49ers = Francis Ford Coppola: "Fading former greats done in by their fuckwit families."
Seahawks = Oliver Stone: "The refs are out to get us!"
Eagles= Martin Scorsese: "Can't win the big one" (Super Bowl/Oscar)
Redskins = Michael Bay: "Pearl Harbor and the Deion Sanders signing are similarly epic, costly blunders."
Vikings = Sofia Coppola: "She, like the Vikings' offense, is quiet and shitty." (Though the '05 Vikings would've been compared to Russ Meyer.)
As they've demonstrated before, Fox News and other Murdoch properties tend not to take criticism lying down. Case in point: MSNBC's Keith Olbermann has been ripping Fox News and its rightward tilt for years. So, today, the Murdoch-owned New York Post's Page Six lets us know about a blog written by a woman who had an unsatisfying one-night stand with Olbermann. Ouch, that's low. Though not as low as when the Post ran interference for Bill O'Reilly during his sexual harassment suit, running stories every day for over a week on what a slut the accuser was.
I'll keep this in mind next time O'Reilly or Hannity rips the Democrats for making "personal attacks."
Via Dan Kennedy's blog, it's the best news/advertising juxtaposition ever. At least, the best since the Village Voice paired an article about the Taliban with an ad for "laser vaginal rejuvenation."
Everything went exactly right for Philly in today's Eagles-Cowboys game: The Eagles won by two touchdowns, Terrell Owens was shut down almost completely and sulked on the sidelines all afternoon, Donovan McNabb played a great game, and there was no was next to no violent/over-the-top fan behavior that brought shame upon the city, at least not according to early reports.
As their first NFC East win since 2004, it's a monkey off the Eagles' back, no question about it.
As for the Vikings, I watched the first half at a bar and was so disgusted by the horribly sloppy play by both teams that I went home at halftime. So glad to see from ESPN Gamecast that they scored 23 points in the fourth quarter to beat the Lions. Then again, it was the Lions. They could have given up 223 points in the fourth, and they still wouldn't fire Matt Millen.
I still love the Vikes, but everything about them this year screams "8-8" to me. At least they've stayed off the boats this year, although we haven't hit the bye week yet.
In picking the winners of the first-round playoff series, I went a wonderful 0-for-4, as I chose the Twins, Yankees, Dodgers, and Padres, all of whom went down to defeat in the Division Series. I'm sorry I was wrong about the Twins, but thrilled that I was wrong about the Yankees.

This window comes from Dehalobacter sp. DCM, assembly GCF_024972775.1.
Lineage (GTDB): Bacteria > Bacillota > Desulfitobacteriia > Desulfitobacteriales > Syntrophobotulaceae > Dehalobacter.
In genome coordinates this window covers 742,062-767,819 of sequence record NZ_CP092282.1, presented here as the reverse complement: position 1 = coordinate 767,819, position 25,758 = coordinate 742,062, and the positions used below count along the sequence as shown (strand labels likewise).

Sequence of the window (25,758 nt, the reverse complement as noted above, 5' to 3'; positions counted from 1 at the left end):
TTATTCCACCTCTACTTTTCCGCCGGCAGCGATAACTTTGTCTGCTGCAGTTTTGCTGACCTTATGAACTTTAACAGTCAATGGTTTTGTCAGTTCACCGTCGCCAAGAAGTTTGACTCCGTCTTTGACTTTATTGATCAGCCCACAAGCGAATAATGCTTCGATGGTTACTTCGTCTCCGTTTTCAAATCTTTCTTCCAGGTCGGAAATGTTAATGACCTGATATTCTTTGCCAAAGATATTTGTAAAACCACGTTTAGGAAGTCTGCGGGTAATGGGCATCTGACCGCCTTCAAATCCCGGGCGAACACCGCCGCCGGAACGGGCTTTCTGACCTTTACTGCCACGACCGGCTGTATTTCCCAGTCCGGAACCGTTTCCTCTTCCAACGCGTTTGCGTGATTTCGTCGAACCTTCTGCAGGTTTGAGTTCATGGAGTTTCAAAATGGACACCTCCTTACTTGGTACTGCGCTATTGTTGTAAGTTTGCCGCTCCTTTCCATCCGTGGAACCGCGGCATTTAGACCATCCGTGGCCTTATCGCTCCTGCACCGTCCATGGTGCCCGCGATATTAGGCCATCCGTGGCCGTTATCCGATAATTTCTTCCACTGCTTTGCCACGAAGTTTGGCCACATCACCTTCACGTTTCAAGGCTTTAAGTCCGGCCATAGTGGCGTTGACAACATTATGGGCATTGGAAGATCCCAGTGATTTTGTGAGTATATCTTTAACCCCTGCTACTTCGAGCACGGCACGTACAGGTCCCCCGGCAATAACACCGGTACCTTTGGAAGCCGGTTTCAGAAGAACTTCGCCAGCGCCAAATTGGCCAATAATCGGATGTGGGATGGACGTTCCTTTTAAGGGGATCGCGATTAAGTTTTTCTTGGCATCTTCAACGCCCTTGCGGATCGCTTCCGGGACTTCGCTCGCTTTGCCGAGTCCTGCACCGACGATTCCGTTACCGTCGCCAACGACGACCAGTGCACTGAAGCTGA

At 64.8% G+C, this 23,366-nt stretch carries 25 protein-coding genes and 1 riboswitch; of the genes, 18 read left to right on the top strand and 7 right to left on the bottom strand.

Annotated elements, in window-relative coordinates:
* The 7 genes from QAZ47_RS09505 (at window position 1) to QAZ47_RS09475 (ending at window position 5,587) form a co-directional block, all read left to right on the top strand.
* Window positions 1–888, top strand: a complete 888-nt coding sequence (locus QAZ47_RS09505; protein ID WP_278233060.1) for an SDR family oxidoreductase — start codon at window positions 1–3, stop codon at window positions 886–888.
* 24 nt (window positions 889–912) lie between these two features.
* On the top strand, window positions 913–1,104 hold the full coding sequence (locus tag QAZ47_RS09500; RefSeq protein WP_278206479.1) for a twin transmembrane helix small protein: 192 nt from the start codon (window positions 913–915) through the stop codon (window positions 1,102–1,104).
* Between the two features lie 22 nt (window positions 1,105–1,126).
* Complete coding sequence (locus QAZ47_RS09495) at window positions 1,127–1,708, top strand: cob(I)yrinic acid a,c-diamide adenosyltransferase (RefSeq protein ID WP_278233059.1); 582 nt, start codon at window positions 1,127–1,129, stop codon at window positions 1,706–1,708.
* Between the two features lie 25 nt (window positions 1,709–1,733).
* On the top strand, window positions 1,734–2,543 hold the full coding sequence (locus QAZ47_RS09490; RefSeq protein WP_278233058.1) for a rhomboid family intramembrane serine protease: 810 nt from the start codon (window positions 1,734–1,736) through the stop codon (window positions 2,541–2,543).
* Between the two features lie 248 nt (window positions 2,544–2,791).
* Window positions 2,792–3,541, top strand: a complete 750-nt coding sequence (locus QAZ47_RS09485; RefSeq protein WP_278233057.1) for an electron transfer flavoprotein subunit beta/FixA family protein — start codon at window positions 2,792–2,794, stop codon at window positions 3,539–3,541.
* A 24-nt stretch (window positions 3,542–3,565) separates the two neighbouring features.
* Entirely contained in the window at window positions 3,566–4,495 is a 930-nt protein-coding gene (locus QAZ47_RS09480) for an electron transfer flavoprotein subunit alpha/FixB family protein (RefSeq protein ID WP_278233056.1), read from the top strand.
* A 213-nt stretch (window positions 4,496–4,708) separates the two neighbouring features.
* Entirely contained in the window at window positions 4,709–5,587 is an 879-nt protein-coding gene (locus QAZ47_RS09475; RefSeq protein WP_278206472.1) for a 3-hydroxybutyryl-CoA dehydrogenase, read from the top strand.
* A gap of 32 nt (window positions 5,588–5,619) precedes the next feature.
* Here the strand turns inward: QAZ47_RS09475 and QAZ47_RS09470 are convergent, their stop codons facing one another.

Speaking of which, the Yanks are crazy- CRAZY- if they fire Joe Torre as a result. They'd be going after exactly what isn't wrong, a manager who's going to be inducted into the Hall of Fame based on his work in the Bronx. With Lou Piniella coming back, it'll be the '80s again- those great days when they fired a manager every six months and didn't make the playoffs between '82 and '95. It's too bad Billy Martin isn't still alive, or else I'm sure they'd eventually drag him back out too.
(Speaking of which- ESPN is producing a miniseries adaptation of Jonathan Mahler's excellent book about the '77 Yanks, "Ladies and Gentlemen, the Bronx is Burning." It's set to star Oliver Platt as Steinbrenner and John Turturro as Martin. Can't wait.)
Twins' amazing 2006 season, in which they won 96 games and roared back from nowhere to win the AL Central title, ended unceremoniously Friday afternoon, as Oakland completed a three-game sweep of "Minny" at the Coliseum.
The Twins just played horribly for the entire series, making stupid mistakes on the bases, in the field, and at the plate (was it really necessary for Luis Castillo to try to bunt just about every time he came up?)
But we all as Twins fans owe a debt of gratitude to Brad Radke, who pitched Friday for the final time. Radke was with the Twins for 11 years, and for years was literally their only good pitcher. He took less money to re-sign with them as a free agent on two different occasions, and this year came back to pitch despite a gruesome arm injury that would have required immediate retirement for most pitchers.